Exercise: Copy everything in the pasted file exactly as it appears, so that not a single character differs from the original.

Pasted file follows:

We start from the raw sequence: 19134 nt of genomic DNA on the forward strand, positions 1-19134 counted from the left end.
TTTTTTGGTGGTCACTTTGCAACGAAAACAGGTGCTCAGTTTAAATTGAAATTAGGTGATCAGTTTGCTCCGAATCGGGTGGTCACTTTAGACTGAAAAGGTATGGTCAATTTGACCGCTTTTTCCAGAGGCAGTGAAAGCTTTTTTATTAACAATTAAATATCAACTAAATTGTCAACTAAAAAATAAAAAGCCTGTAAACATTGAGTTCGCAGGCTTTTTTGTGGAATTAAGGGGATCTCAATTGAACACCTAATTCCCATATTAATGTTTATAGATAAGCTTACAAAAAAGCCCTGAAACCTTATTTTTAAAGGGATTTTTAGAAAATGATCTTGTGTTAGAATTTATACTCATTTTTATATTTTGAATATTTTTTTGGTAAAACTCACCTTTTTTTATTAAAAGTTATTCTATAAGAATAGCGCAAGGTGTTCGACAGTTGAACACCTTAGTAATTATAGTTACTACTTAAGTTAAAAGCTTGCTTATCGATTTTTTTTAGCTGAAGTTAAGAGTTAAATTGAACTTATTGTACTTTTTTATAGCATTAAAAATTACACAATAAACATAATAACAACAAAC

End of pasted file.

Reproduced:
We start from the raw sequence: 19134 nt of genomic DNA on the forward strand, positions 1-19134 counted from the left end.
TTTTTTGGTGGTCACTTTGCAACGAAAACAGGTGCTCAGTTTAAATTGAAATTAGGTGATCAGTTTGCTCCGAATCGGGTGGTCACTTTAGACTGAAAAGGTATGGTCAATTTGACCGCTTTTTCCAGAGGCAGTGAAAGCTTTTTTATTAACAATTAAATATCAACTAAATTGTCAACTAAAAAATAAAAAGCCTGTAAACATTGAGTTCGCAGGCTTTTTTGTGGAATTAAGGGGATCTCAATTGAACACCTAATTCCCATATTAATGTTTATAGATAAGCTTACAAAAAAGCCCTGAAACCTTATTTTTAAAGGGATTTTTAGAAAATGATCTTGTGTTAGAATTTATACTCATTTTTATATTTTGAATATTTTTTTGGTAAAACTCACCTTTTTTTATTAAAAGTTATTCTATAAGAATAGCGCAAGGTGTTCGACAGTTGAACACCTTAGTAATTATAGTTACTACTTAAGTTAAAAGCTTGCTTATCGATTTTTTTTAGCTGAAGTTAAGAGTTAAATTGAACTTATTGTACTTTTTTATAGCATTAAAAATTACACAATAAACATAATAACAACAAAC